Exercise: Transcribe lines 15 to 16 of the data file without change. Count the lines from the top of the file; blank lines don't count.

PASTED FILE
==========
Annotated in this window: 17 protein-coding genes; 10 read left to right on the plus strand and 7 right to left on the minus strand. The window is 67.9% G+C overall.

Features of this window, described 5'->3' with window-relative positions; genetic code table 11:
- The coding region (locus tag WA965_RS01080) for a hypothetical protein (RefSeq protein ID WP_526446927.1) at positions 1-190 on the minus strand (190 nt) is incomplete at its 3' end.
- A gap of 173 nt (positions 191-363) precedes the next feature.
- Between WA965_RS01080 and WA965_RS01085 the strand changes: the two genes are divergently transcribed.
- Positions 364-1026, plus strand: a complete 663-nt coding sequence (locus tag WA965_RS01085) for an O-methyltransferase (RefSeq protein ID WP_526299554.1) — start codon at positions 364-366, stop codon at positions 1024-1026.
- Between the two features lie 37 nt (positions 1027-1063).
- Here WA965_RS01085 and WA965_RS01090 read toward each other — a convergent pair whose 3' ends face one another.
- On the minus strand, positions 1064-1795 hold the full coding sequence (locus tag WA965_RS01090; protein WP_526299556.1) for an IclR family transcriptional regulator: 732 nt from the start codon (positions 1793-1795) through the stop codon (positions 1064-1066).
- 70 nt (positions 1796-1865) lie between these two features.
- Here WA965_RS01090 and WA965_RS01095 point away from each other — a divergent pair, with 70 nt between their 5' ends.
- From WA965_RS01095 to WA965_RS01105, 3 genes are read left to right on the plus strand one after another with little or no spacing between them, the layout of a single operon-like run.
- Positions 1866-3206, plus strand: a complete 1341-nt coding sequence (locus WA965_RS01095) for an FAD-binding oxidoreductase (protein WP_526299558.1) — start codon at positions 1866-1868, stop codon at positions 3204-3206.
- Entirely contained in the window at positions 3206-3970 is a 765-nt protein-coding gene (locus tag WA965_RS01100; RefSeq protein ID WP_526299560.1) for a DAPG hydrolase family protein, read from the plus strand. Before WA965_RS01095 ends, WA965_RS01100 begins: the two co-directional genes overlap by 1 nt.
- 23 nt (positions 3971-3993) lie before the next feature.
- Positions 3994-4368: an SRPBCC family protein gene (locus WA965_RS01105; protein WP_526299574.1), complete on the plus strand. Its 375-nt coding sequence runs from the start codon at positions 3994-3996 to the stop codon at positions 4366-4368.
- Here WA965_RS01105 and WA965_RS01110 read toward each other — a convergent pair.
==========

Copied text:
- 23 nt (positions 3971-3993) lie before the next feature.
- Positions 3994-4368: an SRPBCC family protein gene (locus WA965_RS01105; protein WP_526299574.1), complete on the plus strand. Its 375-nt coding sequence runs from the start codon at positions 3994-3996 to the stop codon at positions 4366-4368.